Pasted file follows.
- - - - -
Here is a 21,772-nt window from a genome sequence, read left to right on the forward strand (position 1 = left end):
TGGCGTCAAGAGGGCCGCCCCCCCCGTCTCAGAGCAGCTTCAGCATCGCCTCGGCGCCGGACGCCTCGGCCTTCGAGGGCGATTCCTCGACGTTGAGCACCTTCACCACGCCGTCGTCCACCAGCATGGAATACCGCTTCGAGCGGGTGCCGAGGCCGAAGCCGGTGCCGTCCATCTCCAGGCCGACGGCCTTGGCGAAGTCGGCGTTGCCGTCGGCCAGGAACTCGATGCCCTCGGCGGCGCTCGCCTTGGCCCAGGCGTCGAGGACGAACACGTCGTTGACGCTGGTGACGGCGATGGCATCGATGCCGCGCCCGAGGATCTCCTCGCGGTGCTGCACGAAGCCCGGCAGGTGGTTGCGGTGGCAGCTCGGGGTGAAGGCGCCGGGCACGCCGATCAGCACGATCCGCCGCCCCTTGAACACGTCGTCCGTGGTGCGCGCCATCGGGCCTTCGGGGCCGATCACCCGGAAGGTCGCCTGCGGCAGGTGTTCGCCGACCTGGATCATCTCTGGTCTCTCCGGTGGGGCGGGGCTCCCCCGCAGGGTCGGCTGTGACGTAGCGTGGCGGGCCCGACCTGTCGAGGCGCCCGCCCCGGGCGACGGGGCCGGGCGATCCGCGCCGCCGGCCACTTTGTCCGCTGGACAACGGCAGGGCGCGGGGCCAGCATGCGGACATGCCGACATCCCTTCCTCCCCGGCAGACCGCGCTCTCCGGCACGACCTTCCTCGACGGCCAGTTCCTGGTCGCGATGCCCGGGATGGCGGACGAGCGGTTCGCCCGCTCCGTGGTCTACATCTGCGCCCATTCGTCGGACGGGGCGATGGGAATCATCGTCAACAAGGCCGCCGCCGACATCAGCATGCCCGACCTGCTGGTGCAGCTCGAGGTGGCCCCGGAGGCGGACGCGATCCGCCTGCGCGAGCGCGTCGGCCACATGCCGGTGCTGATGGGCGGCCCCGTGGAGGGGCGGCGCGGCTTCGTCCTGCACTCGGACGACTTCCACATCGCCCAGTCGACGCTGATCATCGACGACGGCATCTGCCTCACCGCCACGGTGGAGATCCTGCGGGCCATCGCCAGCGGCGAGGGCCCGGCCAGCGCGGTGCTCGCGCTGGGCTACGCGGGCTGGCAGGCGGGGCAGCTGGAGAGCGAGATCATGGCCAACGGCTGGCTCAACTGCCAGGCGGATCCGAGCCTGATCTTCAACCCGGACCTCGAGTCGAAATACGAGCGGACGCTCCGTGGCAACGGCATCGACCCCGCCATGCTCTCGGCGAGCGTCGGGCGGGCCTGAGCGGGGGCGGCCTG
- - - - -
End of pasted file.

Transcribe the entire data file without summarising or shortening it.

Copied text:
Here is a 21,772-nt window from a genome sequence, read left to right on the forward strand (position 1 = left end):
TGGCGTCAAGAGGGCCGCCCCCCCCGTCTCAGAGCAGCTTCAGCATCGCCTCGGCGCCGGACGCCTCGGCCTTCGAGGGCGATTCCTCGACGTTGAGCACCTTCACCACGCCGTCGTCCACCAGCATGGAATACCGCTTCGAGCGGGTGCCGAGGCCGAAGCCGGTGCCGTCCATCTCCAGGCCGACGGCCTTGGCGAAGTCGGCGTTGCCGTCGGCCAGGAACTCGATGCCCTCGGCGGCGCTCGCCTTGGCCCAGGCGTCGAGGACGAACACGTCGTTGACGCTGGTGACGGCGATGGCATCGATGCCGCGCCCGAGGATCTCCTCGCGGTGCTGCACGAAGCCCGGCAGGTGGTTGCGGTGGCAGCTCGGGGTGAAGGCGCCGGGCACGCCGATCAGCACGATCCGCCGCCCCTTGAACACGTCGTCCGTGGTGCGCGCCATCGGGCCTTCGGGGCCGATCACCCGGAAGGTCGCCTGCGGCAGGTGTTCGCCGACCTGGATCATCTCTGGTCTCTCCGGTGGGGCGGGGCTCCCCCGCAGGGTCGGCTGTGACGTAGCGTGGCGGGCCCGACCTGTCGAGGCGCCCGCCCCGGGCGACGGGGCCGGGCGATCCGCGCCGCCGGCCACTTTGTCCGCTGGACAACGGCAGGGCGCGGGGCCAGCATGCGGACATGCCGACATCCCTTCCTCCCCGGCAGACCGCGCTCTCCGGCACGACCTTCCTCGACGGCCAGTTCCTGGTCGCGATGCCCGGGATGGCGGACGAGCGGTTCGCCCGCTCCGTGGTCTACATCTGCGCCCATTCGTCGGACGGGGCGATGGGAATCATCGTCAACAAGGCCGCCGCCGACATCAGCATGCCCGACCTGCTGGTGCAGCTCGAGGTGGCCCCGGAGGCGGACGCGATCCGCCTGCGCGAGCGCGTCGGCCACATGCCGGTGCTGATGGGCGGCCCCGTGGAGGGGCGGCGCGGCTTCGTCCTGCACTCGGACGACTTCCACATCGCCCAGTCGACGCTGATCATCGACGACGGCATCTGCCTCACCGCCACGGTGGAGATCCTGCGGGCCATCGCCAGCGGCGAGGGCCCGGCCAGCGCGGTGCTCGCGCTGGGCTACGCGGGCTGGCAGGCGGGGCAGCTGGAGAGCGAGATCATGGCCAACGGCTGGCTCAACTGCCAGGCGGATCCGAGCCTGATCTTCAACCCGGACCTCGAGTCGAAATACGAGCGGACGCTCCGTGGCAACGGCATCGACCCCGCCATGCTCTCGGCGAGCGTCGGGCGGGCCTGAGCGGGGGCGGCCTG